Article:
Every year dozens of boats travel back to Bristol Bay. Some ride on tenders or cargo ships, and some steam themselves around False Pass, a journey of more than 1000 miles that can be treacherous.
But about 60 boats, most from Homer and Kodiak, take a different route across the Chigmit Mountains on the Alaska Peninsula.
KDLG’s Molly Dischner tagged along with a captain and crew bringing their 32-foot drift boat back to the Bay after a winter of maintenance in Homer.
After a round of hugs to family staying behind, the F/V Eagle Claw leaves Homer at 10 a.m. sharp on a recent Saturday morning.
We’re setting off on a five day journey. First we’ll cross Cook Inlet, then we’ll take a 15 mile road over a mountain pass to Iliamna Lake before navigating down the shallow Kvichak River.
Skipper Louie Flora, who has made the trip three times, says Cook Inlet is one of his favorite parts.
“This is pry the most beautiful spot I think along the trip,” he said.
Flora has fished Bristol Bay since he was a kid in the 80s. His dad built the boat in the late 70s. Most years, the boat winters in King Salmon. But this year, he had it back in Homer so he could work on it.
By early evening, we’ve dropped anchor and joined a line of boats between Iniskin Bay and Iliamna Bay, waiting to get towed over the road. Flora’s not in a hurry. There aren’t any reports of big catches yet, just boat work waiting to be done.
A day will pass before the Eagle Claw is hauled out at Williamsport.
Louie’s brother- and fishing partner- Jonathan Flora is onboard as well.
“Yeah, another day of waiting, and roasting,” he said.
The boat is one of half a dozen in line here at the base of the Chigmit Mountains. While we wait we play card games – Jonathan’s least favorite pastime – and canoe to shore for hiking and swimming. I can’t get over how gorgeous our waiting spot is.
Eventually we’re hauled out. I climb in the cab with Ray Williams, who’s driving truck.
Molly: “How long have you been driving this?”
Williams: “That’s a good question that, right off the bat, I can’t answer. I think since ’72.”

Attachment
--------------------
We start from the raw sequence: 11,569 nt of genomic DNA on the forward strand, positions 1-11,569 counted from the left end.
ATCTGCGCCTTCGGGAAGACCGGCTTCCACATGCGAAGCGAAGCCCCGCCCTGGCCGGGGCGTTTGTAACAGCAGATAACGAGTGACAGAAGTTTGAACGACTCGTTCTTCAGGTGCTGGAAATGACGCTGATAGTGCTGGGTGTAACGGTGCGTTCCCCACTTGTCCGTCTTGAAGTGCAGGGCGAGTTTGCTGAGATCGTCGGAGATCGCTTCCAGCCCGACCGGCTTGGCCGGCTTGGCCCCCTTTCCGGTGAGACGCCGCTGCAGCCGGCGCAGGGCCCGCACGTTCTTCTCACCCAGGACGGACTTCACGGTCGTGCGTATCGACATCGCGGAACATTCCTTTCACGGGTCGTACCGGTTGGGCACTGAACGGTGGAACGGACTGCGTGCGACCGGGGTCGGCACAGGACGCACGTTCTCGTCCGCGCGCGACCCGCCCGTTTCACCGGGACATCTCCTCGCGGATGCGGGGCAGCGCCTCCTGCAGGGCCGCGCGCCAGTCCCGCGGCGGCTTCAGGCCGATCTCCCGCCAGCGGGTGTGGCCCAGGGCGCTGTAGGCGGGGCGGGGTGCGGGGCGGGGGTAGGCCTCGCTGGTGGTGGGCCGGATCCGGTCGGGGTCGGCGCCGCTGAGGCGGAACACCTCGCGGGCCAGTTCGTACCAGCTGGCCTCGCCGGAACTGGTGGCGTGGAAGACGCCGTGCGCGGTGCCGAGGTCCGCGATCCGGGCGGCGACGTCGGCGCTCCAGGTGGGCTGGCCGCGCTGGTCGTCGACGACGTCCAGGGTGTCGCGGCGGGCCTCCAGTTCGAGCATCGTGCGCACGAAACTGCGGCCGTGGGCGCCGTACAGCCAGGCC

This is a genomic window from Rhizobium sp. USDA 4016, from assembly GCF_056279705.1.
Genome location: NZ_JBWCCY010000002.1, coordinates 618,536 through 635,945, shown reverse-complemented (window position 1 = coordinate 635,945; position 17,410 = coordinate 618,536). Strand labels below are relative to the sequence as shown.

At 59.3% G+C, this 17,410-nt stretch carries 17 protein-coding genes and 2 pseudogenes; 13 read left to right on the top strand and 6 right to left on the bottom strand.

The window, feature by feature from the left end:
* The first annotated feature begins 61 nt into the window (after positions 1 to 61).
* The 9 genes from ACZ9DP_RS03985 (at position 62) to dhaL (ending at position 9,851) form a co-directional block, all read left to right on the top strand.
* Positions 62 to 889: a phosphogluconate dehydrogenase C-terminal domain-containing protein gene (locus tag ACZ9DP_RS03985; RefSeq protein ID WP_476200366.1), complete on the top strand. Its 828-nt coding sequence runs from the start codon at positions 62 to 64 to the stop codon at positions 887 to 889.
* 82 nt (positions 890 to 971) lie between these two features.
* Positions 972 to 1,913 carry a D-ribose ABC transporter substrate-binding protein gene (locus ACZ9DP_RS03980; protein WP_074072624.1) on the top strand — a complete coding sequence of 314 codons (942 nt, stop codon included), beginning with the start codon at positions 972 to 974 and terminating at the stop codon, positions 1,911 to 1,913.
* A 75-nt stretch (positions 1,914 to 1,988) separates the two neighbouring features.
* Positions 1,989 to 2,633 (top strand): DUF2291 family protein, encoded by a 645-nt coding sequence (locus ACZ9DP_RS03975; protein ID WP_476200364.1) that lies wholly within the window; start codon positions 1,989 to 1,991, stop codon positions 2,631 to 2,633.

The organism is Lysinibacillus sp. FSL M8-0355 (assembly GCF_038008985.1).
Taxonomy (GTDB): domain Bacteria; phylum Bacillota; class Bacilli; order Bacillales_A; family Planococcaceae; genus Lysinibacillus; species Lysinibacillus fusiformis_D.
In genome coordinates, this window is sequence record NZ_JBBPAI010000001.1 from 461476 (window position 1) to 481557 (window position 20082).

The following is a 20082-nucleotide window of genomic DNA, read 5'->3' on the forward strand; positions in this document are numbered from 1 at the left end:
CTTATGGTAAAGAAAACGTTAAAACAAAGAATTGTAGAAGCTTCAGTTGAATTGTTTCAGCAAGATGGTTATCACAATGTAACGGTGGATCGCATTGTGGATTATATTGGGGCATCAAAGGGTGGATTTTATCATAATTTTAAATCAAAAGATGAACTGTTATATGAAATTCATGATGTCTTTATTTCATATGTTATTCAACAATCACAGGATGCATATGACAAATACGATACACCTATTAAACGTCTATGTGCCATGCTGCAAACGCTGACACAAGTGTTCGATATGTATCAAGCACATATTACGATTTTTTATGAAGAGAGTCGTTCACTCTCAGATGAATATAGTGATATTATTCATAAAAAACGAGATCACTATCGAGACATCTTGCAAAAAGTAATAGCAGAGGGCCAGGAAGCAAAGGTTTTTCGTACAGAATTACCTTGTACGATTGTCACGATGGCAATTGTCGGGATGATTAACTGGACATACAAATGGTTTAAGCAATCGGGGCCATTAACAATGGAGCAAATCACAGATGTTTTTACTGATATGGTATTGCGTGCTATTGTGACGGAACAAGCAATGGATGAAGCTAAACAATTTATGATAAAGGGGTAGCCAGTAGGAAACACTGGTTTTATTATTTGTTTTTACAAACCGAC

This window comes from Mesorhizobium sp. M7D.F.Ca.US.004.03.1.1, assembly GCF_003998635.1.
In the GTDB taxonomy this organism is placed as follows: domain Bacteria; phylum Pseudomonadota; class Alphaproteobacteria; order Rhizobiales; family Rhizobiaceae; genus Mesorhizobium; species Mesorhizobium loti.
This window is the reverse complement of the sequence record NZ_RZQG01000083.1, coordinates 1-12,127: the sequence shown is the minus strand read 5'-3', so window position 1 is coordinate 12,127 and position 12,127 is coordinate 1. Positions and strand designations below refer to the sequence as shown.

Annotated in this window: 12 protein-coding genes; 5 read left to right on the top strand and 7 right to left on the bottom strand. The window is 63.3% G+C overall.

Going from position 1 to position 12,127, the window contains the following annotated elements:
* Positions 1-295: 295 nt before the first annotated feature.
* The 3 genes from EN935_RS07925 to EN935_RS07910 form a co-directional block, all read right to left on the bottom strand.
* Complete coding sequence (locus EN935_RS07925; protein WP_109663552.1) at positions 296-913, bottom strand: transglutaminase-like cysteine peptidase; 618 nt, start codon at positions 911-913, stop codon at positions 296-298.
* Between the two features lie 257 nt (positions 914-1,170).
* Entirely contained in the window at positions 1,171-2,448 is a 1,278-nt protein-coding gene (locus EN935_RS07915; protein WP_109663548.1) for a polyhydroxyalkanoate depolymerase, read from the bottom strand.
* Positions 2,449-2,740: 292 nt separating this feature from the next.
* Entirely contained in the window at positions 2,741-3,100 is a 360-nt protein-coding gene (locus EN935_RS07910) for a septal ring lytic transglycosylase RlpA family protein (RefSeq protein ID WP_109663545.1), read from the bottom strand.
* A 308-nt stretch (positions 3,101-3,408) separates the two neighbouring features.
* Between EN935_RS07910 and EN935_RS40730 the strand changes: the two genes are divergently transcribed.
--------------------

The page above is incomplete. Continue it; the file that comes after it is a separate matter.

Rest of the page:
This business is in Williams’ blood. His dad started hauling goods along this route 70 years ago, mostly groceries and mail from Cook Inlet to Iliamna Lake. Eventually, fishermen decided to see about getting towed their boats towed over the road.
Williams says he did 120 hauls last year, a record.
It’s an hour and a half up the bumpy, 15 mile dirt road. We arrive in Pile Bay where the family offers hot showers, clean towels and internet.
“We got a router in the yard here now, and we looked out here the other night about one o clock, man the place was lit up,” Ray said.
Ray’s son Chet backs the Eagle Claw and another Homer boat, the Independence, into Iliamna Lake one at a time. The sun is setting across the lake by the time the boats are docked there.
We spend a full day waiting. Captains talk engines. Crew members enjoy wifi and swimming.
It’s one of the last slow moments before the fishery begins. But Independence crew member James O’Connor, says it’s hard to enjoy it.
“Well, it’s kind of tough to know that you’re going to start working soon, just kinda anxious I guess a little bit,” O’Connor said. “It’s kinda a weird medium between hanging out but getting ready also.”
Tuesday morning, the Eagle Claw rafts up with the Independence and another drifter for the 70-mile trip across Iliamna Lake.
We drop anchor late that evening just above the Kvichak River, near Iliamna.
The next morning, Louie points the boat down the Kvichak for the only white knuckle part of the trip.
A setnetter I meet in Pile Bay named Bryce tells me about the infamous Kvichak braids.
Bruce: “And sometimes you have to get out and push.”
Molly: “Did that happen last year?”
Bruce: “Just one spot though.”
But like most boats, we won’t brave the braids alone.
Our guide, George Riddles, jumps aboard before we reach the Kvichak’s braids. He takes over navigation.
“Right around the corner to the right, we’re going to give the corner a little bit of respect and then come in pretty tight on the bank,” Riddles said.
The shallowest reading is about 1.4 feet. The boats make it through with issue, but we see others traveling that morning that aren’t so lucky.
Then it’s another eight hours or so down the river.
The Kvichak River turns from clear green-blue to muddy.
As we near the mouth of the river, we travel past a shut-down cannery, and active setnet sites.
Eventually, we spot a line of boats on the horizon. The Kvichak tender line. We’re back in Bristol Bay.